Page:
What with the bees, the epigrams, the Hamlet references, the “science-y” stuff, the pithy lines, the cod-psychology, it reeks of “cleverness”. And that is probably what did for me. The performances are fine, especially Jonathan Broadbent as Felix and Belinda Lang as Flora, though Paul Bradley as George, Rebekah Hinds as Rosie, and especially Christopher Ravenscroft as Jim, have a few uncomfortable lines to hurdle over. Best of all though was Selina Cadell’s Mercy mostly I think because her comedy and pathos was more rooted in sympathy than intellect. Simon Daw’s garden design uses every available millimetre of the OT stage, and Paul Miller’s direction, is, as always, on the money in terms of pacing.

i am just not sure this is as good a play as it, and others, think it is. Nothing wrong with taking Hamlet as your starting point, it is the greatest play ever written after all, but then I would have liked some surprises. Dramatic surprises, not guess the allusion. Mummy as queen bee, Flora having a bee named after her, Felix trying to reconcile the apparently irreconcilable, the name Humble. And many, many more.

It won awards when premiered at the NT in 2001 with Simon Russell Beale and Diana Rigg in the lead roles and I can see why the luvvies loved it. There are some funny lines, even if you can see them coming, and the dialogue moves apace, even when the clunky disclosures come into play. There is a convincing prosthetic surprise and a sharp sight gag. The two main characters though eventually become irritating and the play collapses inward, black hole like, into its conceited core.

Waspish yes. Stinging no.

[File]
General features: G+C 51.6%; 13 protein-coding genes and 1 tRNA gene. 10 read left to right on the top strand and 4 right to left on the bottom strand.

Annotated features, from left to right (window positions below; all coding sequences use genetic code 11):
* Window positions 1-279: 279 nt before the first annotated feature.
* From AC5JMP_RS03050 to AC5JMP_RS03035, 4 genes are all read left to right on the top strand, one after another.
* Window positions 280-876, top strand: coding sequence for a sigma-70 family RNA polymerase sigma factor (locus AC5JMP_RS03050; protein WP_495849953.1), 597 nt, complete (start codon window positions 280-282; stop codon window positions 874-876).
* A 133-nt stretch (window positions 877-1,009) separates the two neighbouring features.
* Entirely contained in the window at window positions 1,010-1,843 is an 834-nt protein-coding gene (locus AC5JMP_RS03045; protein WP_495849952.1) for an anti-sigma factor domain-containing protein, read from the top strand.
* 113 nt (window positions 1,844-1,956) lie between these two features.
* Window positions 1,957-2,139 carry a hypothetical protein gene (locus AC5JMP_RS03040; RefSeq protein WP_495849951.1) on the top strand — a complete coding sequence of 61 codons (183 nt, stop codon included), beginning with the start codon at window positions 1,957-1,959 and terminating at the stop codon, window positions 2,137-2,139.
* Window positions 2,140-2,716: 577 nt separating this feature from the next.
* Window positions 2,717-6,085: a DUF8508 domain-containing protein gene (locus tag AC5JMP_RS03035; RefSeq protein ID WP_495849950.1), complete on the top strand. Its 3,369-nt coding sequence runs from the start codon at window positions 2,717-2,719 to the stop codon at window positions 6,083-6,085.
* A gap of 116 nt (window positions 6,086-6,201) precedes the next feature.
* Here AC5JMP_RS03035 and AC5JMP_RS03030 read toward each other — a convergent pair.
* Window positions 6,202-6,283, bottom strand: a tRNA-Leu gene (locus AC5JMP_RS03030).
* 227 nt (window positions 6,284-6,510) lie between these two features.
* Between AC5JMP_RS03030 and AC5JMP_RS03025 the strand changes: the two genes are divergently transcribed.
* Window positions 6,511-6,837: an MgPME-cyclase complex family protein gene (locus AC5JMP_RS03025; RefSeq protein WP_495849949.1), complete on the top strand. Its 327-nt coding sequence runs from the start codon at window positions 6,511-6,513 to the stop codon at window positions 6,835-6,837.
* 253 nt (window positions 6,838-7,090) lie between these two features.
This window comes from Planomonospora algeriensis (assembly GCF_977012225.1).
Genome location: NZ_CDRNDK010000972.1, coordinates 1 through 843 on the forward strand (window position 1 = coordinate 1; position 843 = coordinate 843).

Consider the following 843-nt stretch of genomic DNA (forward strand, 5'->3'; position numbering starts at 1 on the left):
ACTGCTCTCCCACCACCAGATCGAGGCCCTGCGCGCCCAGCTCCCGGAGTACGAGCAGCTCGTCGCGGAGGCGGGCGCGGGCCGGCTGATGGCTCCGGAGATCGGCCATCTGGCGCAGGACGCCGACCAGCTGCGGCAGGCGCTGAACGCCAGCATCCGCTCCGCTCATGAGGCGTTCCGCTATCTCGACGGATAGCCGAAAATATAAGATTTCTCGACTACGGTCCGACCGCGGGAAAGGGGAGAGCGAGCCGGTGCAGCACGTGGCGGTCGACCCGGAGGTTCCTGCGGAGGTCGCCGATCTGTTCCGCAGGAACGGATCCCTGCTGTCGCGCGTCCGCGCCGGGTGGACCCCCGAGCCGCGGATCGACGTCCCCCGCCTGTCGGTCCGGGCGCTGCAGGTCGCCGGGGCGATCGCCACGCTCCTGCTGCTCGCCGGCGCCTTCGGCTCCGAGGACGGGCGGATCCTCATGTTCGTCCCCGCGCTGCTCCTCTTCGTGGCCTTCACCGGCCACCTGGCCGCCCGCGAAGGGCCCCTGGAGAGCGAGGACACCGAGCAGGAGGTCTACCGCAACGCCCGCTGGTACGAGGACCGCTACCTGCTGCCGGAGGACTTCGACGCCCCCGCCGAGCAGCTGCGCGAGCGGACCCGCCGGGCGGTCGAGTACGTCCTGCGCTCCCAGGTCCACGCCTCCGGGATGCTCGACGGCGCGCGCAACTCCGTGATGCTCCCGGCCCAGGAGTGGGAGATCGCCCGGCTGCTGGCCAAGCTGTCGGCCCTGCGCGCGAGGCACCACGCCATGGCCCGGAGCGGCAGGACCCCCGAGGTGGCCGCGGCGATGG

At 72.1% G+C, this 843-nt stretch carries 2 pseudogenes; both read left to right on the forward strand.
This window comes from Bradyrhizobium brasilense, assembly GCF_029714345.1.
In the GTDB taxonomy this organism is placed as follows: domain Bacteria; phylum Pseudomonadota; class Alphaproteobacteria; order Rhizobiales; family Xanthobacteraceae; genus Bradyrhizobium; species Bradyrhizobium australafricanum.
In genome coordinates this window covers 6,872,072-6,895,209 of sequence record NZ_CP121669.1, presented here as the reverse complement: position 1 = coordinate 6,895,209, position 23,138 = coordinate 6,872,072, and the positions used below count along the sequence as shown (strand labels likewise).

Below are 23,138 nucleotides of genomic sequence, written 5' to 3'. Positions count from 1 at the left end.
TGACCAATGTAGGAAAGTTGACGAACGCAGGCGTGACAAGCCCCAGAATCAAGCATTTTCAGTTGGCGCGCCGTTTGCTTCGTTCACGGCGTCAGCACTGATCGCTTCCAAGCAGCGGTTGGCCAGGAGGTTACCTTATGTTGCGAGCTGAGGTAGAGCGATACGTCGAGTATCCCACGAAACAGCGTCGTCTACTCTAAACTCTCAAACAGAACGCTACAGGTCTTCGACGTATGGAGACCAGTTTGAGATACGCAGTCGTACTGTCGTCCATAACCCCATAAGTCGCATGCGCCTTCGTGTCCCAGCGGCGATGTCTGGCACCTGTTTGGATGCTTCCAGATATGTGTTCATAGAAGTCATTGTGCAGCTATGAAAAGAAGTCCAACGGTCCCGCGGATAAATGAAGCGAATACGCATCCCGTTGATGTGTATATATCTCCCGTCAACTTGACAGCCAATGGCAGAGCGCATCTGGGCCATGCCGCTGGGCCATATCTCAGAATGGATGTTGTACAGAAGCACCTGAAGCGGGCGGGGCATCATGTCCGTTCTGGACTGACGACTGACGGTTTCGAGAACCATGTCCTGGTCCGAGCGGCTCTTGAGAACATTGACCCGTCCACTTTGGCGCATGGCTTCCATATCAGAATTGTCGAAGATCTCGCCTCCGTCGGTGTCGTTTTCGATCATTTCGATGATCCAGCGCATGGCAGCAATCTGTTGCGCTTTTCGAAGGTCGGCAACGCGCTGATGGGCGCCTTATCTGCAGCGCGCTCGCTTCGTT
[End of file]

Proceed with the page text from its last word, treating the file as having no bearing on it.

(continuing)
A (flawed) guide to London theatres

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When I was a young teenager I took to making up some very odd games. I wasn’t lonely, with a handful of very good friends as I remember, and my very earliest encounters with the ladies were amongst my most successful, since my true nature, an awkward mix of the needy and the misanthropic, had yet to be revealed. I was something of a swot, what you might call bookish and then, as now, was sometimes a little confused by what others did or said in social situations. But definitely not on any sort of spectrum I reckon, beyond that of the awkward 16 year old lad with lank, long hair, (despite the advent of punk), robust flares, bumfluff and the ability to make a pint of lager last a whole evening.

But enacting an entire Subbuteo World Cup, sixteen teams, (these were the days when FIFA could just about control its financial appetites – if you want to see what the future, actually present, of human “governance” looks like, like no further than the masters of the beautiful game), then quarters, semis and a final. All stats carefully recorded in a special notebook. All done on my own. That’s right. I played with myself, (no titters at the back please). Which meant that, whilst pretending to myself that this was an entirely objective exercise exercise, I got to see England play Holland in the final. England because that’s the fiction that is most deep-rooted in my psychology. But Holland won. Retribution for the injustice meted outed in the “real” World Cup final in 1974, (and, though I did not know it, but somehow feared it, again in 1978), and an early indication of my rabid pro-Europeanism.

Sounds a bit weird right. Except that PlayStations hadn’t been invented. So I like to think of myself as an early adopter, not a sad adolescent.